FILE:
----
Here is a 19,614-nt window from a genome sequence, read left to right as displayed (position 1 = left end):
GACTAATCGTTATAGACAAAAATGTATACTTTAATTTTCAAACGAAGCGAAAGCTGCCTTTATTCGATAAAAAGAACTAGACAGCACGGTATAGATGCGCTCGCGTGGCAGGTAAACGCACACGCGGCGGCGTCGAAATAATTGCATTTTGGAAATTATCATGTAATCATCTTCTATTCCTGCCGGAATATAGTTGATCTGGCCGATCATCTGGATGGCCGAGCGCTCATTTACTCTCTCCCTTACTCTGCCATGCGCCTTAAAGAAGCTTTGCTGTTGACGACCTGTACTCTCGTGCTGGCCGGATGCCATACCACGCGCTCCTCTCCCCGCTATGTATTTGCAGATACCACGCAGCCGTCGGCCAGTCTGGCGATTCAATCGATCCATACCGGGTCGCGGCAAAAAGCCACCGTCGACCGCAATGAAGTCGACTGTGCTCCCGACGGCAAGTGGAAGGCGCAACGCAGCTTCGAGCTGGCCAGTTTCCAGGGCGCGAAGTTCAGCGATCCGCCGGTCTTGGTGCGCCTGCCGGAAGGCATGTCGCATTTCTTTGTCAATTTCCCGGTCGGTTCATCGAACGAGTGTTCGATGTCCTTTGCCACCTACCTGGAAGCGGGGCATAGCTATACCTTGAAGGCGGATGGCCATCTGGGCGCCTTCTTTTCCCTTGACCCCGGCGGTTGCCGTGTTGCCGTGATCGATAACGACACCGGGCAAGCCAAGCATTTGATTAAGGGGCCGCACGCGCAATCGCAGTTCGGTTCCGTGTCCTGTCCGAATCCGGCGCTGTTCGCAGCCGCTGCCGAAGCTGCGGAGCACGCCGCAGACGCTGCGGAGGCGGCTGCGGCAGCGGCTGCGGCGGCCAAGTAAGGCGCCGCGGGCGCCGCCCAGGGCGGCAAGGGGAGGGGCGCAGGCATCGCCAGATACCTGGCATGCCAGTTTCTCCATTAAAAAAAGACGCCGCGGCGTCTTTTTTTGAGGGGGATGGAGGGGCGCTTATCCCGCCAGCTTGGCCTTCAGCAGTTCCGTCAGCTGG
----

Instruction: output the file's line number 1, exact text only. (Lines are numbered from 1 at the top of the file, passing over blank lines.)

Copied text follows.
Here is a 19,614-nt window from a genome sequence, read left to right as displayed (position 1 = left end):